One of the most chilling events that Suljagic writes about takes place just after Srebrenica has fallen. A Serbian soldier asks for Suljagic's identity card, which gets passed up a chain until it reaches General Mladic himself. The general asks him if he was ever a soldier, which he says he was not. He explains that he was translating for the UN. Mladic then tells him he can go. To this day, that moment has remained with Suljagic to torture him.
"I survived because Mladic felt like God that day," writes Suljagic. "He had absolute power to decide over life and death. I used to dream about him for months, reliving the encounter all over again…. I feared I would go mad trying to explain to myself why he spared me, who was just as insignificant to him as my friends must have been whose execution he ordered. I never found an answer."
"HUNGER COMPLETELY CHANGED ME"
Ten years after the massacre and 60 years after the liberation of Auschwitz, what is most alarming is to recognize in Suljagic's words the syndrome of survivor's guilt, which was identified after the war among Holocaust survivors.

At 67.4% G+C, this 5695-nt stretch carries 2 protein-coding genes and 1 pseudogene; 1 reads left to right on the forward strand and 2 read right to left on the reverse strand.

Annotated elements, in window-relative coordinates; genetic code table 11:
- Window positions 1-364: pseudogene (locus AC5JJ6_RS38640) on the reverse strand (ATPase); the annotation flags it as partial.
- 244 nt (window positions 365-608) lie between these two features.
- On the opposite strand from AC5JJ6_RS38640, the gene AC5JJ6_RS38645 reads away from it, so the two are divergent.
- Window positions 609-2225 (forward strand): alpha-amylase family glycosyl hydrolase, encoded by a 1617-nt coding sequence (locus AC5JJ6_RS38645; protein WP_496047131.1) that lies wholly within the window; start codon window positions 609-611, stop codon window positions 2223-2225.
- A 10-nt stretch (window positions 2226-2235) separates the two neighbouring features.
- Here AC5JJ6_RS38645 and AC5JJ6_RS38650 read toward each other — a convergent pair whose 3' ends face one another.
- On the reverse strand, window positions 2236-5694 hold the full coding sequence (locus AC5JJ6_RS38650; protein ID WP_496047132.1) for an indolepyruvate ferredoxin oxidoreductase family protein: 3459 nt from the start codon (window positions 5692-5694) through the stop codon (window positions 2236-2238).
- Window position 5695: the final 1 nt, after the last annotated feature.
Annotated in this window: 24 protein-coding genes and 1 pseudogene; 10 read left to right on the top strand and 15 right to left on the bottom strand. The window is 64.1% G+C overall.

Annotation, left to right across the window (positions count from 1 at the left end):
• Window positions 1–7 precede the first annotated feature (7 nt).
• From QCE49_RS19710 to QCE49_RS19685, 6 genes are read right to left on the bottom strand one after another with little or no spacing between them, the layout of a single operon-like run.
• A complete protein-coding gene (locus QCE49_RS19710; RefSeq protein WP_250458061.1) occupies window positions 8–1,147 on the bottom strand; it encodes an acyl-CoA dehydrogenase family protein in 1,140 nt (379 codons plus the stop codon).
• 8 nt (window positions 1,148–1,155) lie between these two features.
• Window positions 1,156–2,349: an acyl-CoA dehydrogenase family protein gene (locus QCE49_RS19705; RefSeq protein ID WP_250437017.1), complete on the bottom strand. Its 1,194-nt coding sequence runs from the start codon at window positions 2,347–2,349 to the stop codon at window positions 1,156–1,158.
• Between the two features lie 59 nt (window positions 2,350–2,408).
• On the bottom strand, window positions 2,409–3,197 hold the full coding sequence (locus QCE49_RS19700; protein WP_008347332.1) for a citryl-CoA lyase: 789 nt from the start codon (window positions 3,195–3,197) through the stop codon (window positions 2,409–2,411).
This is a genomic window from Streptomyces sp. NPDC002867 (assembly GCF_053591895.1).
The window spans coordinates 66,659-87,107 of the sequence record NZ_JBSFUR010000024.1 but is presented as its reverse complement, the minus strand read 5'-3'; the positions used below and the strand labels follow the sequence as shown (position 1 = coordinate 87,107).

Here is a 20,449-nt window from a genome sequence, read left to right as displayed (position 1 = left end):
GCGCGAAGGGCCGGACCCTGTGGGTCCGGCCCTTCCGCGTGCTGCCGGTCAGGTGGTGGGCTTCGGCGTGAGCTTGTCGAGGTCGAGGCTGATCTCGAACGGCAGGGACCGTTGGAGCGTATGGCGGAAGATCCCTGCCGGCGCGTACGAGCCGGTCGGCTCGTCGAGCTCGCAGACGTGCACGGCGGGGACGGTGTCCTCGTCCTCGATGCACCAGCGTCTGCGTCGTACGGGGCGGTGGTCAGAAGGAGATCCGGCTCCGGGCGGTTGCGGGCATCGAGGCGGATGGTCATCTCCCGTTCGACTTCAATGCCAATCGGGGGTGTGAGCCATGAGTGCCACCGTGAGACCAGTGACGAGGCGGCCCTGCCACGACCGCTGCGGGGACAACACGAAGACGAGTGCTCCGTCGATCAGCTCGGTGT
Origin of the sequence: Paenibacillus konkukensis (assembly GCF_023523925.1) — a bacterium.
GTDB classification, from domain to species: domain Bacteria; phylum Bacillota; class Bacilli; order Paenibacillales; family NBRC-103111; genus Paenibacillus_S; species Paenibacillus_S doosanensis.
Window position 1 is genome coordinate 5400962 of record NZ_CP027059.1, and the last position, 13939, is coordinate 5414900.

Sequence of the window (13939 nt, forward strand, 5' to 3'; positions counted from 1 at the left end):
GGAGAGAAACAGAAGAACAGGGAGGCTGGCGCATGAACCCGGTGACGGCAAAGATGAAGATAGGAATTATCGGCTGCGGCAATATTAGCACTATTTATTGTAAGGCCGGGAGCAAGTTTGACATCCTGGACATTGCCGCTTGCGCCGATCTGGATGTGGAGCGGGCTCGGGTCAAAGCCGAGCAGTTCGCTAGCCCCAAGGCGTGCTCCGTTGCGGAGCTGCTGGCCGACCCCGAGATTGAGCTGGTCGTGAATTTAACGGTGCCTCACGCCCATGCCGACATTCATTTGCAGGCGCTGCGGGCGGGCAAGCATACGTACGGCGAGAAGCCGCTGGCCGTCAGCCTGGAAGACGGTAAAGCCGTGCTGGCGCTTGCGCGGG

Some of Suljagic's story is intensely personal. "I noticed that hunger had completely altered my personality," he writes, "from a boy who before the war used to be shy and reserved, I had become aggressive and unscrupulous. What I saw scared me, but I quickly realised that it was a matter of survival."
Some parts of the book are graphic, but shine a lurid spotlight on the behavior of UN troops, in a way, which is rarely, if ever, done. "Me suck you dick!" was he says, part of the limited English repertoire of some of the desperate girls selling themselves to Dutch troops. To begin with, to perform this particular act, the soldier would part the wire of the UN compound fence as much as possible so the girl could stick her head in. But still, afterwards, the girl would sometimes be left with her face covered in blood from scratches made by the wire. Later, soldiers would pull back the gap in the fence enough for a girl to enter, after which Suljagic says, several of the soldiers "would then have sex with the … girl against a wall, quickly, like animals, one after another."